Waiting for Godot – Jack Williams

I was not a big fan of Waiting for Godot. I think that the reason behind this is not necessarily that I disliked this version of the play or the script but rather that I don’t very much like the absurdist movement as a whole. I enjoyed the depth of thought that the play gives rise to in the audience, but I also believe that there are more active and interesting ways to get the same question across: are we predestined beings, or do we have control of our lives through choice?

I can personally relate to this play in some ways, since sometimes in life I find myself at a standstill because I spend too much time overanalyzing a scenario and asking, “why?” rather than just doing. This is exactly what Vladmir and Estragon are stuck doing; asking too many questions and not acting on any of them. I support the fact that suicide was so easily brought up despite being such an incredibly weighty issue. The reason for this is twofold: First, it allows the audience to leave the theater and hopefully discuss the issue a bit more freely with their peers/loved ones, which could eventually bring to light personal thoughts of suicide and make it a topic of conversation rather than a topic to be avoided until it is too late. Second, Vladmir and Estragon both agree that suicide is not a viable option, which ultimately supports the idea that we do have some sentient power of choice in our lives, rather than being purely predestined beings. I was not the biggest fan of this film, but appreciate its depth in philosophical thought.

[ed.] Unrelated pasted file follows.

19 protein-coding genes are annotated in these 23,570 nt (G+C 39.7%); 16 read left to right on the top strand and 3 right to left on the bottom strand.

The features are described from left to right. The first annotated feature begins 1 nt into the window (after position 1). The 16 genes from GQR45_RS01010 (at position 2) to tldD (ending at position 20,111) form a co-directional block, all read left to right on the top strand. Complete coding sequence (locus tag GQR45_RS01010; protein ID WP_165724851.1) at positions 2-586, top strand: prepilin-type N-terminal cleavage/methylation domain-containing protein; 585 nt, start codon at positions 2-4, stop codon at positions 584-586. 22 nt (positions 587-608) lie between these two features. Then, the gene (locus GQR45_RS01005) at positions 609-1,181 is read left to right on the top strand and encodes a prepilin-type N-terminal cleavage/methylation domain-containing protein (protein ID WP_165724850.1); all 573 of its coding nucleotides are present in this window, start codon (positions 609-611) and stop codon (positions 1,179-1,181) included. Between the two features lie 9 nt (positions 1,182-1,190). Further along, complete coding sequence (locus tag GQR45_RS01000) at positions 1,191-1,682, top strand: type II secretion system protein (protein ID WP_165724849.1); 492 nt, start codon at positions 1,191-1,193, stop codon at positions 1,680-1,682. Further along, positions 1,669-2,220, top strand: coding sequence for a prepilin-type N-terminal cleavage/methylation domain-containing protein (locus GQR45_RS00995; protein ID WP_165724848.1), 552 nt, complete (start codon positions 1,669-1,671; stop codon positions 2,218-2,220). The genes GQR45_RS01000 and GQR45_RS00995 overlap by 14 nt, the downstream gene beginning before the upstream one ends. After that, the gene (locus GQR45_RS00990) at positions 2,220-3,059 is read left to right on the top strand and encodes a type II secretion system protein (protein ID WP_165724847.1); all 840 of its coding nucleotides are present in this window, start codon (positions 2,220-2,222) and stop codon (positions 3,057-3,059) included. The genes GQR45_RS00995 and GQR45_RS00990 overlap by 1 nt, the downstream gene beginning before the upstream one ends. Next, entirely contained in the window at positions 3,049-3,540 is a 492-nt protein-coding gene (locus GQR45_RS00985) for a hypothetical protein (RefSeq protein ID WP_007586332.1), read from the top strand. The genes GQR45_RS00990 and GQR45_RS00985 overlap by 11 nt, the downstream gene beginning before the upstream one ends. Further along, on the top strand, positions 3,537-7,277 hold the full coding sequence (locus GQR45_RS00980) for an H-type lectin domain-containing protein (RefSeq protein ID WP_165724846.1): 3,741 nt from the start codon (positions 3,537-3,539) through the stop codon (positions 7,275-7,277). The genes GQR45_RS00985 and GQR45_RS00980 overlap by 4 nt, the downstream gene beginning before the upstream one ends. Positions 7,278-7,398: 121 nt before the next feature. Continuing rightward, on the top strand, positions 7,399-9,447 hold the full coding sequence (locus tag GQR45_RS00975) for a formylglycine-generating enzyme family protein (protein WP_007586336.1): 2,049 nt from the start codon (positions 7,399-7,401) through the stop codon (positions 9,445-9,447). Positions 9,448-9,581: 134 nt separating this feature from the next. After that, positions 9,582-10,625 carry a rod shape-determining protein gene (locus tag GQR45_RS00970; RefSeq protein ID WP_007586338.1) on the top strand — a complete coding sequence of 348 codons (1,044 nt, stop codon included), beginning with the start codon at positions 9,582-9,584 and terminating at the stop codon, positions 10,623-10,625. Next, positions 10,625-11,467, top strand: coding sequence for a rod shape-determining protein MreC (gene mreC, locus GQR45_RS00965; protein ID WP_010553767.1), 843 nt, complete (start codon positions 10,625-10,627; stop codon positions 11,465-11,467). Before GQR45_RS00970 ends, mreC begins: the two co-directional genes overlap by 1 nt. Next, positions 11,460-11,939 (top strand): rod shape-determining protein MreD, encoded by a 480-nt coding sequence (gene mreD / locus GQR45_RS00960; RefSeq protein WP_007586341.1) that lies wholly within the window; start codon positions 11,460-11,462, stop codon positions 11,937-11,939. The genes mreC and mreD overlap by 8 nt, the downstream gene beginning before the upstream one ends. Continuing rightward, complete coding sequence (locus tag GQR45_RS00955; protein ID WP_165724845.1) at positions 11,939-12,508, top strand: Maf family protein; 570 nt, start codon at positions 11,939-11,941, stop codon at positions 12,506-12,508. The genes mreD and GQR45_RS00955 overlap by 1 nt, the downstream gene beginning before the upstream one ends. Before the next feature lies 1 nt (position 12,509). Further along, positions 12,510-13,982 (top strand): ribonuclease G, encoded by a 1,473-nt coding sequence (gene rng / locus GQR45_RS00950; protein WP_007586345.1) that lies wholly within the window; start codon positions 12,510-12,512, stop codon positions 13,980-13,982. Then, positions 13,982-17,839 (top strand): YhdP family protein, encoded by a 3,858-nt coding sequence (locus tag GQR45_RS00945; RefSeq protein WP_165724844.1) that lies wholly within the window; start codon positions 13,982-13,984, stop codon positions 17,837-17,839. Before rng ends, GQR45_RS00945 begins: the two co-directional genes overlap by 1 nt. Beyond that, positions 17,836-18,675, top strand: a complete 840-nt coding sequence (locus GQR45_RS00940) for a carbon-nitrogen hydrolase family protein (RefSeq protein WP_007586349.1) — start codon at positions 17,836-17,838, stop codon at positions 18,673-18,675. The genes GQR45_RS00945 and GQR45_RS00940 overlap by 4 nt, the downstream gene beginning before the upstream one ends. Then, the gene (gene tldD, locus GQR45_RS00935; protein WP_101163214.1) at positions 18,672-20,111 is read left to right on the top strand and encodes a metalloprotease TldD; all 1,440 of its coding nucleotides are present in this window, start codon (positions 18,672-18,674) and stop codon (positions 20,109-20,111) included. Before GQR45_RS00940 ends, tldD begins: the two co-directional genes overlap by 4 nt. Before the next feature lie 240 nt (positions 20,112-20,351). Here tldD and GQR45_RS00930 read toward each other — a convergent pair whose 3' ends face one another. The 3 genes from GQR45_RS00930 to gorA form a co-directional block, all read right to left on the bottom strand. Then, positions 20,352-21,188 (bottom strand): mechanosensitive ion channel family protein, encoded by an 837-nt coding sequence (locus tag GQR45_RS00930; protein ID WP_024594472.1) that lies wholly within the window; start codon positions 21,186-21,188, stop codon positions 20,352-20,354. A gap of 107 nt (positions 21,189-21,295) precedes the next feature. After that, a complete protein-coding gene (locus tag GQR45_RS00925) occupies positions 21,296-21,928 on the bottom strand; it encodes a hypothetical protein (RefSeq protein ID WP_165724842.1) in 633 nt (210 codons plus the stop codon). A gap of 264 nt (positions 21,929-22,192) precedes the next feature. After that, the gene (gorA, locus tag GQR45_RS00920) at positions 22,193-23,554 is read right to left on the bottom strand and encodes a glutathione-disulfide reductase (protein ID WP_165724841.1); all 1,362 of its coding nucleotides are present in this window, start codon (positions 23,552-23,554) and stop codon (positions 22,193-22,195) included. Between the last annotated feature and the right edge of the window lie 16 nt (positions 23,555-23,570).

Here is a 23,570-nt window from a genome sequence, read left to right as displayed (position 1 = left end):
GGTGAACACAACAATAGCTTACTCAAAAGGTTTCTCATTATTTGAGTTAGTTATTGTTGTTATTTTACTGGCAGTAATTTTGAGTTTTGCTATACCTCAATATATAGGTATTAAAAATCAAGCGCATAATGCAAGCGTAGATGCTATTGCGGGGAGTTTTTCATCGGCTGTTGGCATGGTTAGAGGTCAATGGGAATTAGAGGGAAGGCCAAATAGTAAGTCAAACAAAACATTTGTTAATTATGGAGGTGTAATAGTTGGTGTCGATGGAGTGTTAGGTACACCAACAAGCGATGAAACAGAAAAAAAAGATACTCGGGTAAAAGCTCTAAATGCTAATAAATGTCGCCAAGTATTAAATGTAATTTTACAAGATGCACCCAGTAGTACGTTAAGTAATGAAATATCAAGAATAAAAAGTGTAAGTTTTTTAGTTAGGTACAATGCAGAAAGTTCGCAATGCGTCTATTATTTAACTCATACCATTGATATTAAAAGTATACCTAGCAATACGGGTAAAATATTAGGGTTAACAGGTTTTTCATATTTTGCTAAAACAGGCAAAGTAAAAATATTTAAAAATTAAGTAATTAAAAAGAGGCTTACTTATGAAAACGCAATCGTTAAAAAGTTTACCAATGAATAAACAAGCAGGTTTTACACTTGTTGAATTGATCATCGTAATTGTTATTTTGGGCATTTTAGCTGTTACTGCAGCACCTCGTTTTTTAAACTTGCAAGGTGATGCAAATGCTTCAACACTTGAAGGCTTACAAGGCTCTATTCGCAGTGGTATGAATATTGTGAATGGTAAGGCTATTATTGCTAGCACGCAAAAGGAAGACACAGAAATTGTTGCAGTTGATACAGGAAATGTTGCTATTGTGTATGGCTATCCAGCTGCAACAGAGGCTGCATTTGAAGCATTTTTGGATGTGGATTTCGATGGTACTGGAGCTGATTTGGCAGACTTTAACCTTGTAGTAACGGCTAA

29. June 2016 by John Williams
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